Conveying Taste through Color (Part 1): Sight
Picture a fizzy beverage with a bright red hue sitting in front of you. Would you expect a specific taste if you were to take a sip? When reaching for any food or beverage item, there is a good reason why a taste comes to mind before your sense of taste is engaged.
Interacting with color is an essential part of one’s dining experience. When items cannot be seen, in an instance such as a “Dining in the Dark” event, a phenomenon occurs in which the palette can become confused. Without a sense of sight, dinner-goers may have trouble identifying the food in front of them. According to Tasting Table, participants often mistook their corn soup for butternut squash or sweet potato. Despite these incorrect guesses, it is essential to note that participants were guessing food items within the same orange color category, pointing to taste’s association with specific colors.
Sometimes, color can completely overpower taste perception. In a study detailed in Science Daily, two cups of orange juice were presented to participants. One cup was the brand’s original color and the other had been dyed darker with food coloring. Participants believed the two beverages tasted different despite color being the only true difference. In the second tasting, the orange juices were the same color, but one cup had extra sugar added to it. This time, the participants were unable to detect a difference. Similar studies, such as one featured in Brain and Language, have been performed with white wine dyed red, fooling wine experts. The valuable psychological connection between color and taste can impact how a product is experienced.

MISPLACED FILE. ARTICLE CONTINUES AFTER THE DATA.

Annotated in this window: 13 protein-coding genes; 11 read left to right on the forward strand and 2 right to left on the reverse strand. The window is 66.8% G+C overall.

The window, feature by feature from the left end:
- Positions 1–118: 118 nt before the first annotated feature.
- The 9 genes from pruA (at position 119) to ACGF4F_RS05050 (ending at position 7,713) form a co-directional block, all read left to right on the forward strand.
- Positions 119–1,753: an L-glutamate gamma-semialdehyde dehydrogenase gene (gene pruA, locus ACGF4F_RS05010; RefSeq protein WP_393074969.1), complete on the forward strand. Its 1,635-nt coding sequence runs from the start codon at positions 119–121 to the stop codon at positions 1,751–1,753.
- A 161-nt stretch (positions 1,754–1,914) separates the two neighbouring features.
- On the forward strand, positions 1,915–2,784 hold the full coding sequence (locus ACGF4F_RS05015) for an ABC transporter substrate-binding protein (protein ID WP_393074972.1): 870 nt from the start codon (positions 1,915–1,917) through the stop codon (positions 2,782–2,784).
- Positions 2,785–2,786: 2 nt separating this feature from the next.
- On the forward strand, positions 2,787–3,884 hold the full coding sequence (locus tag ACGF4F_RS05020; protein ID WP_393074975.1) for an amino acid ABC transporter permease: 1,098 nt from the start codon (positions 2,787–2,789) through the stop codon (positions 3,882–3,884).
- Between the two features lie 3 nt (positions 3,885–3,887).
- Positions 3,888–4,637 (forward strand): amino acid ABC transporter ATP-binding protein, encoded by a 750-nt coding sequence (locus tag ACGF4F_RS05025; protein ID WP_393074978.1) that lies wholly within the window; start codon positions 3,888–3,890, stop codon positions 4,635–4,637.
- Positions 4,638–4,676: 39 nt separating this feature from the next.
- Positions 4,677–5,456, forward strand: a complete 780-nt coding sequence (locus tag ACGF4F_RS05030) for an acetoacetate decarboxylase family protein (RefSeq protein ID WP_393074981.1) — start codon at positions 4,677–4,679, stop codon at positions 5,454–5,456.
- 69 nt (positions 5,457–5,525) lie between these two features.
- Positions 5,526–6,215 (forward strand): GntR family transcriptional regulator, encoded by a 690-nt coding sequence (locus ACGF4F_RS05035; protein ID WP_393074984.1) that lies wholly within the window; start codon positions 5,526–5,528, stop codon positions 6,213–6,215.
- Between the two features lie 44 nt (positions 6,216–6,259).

Although flavor assumptions may vary by culture, The Cravings exhibition at the London Science Museum demonstrates that individuals from different continents can share similar taste assumptions regarding a color. If earlier, you believed a vivid red drink would taste sweet, a large portion of individuals from around the globe would agree. From a visual standpoint, exhibition participants thought a red beverage would be the sweetest, followed by blue and purple. It is important to note that research on color, its impact on taste, and their relationship’s strength and depth is ever-evolving.
Today’s consumer is social media-savvy with an affinity for aesthetics. Phrases like “phone eats first” have become commonplace in one’s consumption experience. This behavior provides a unique opportunity to offer a product that stands out by utilizing colors that pop. In today’s social media-dominated society, bold, intriguing colors will earn you a spot in the forefront of your consumer’s minds and a feature on their feeds. As acknowledged in Flavour Journal, it is imperative that color and flavor work in tandem to entice consumers and then deliver on expectations.
At Sensient, we have perfected the delicate balance of art and science. We recognize the importance of stimulating the senses backed by our technical capabilities to help formulate your unique ingredients; it’s in our name. Picture a plant-based patty appearing like it just met the flame of a grill or a florescent botanical beverage utilizing our taste technology to match its intriguing appearance. Our team of experts will be your dedicated partner in creating captivating color and flavor pairings to push your product to the next level.
Color us excited- we’re here to help.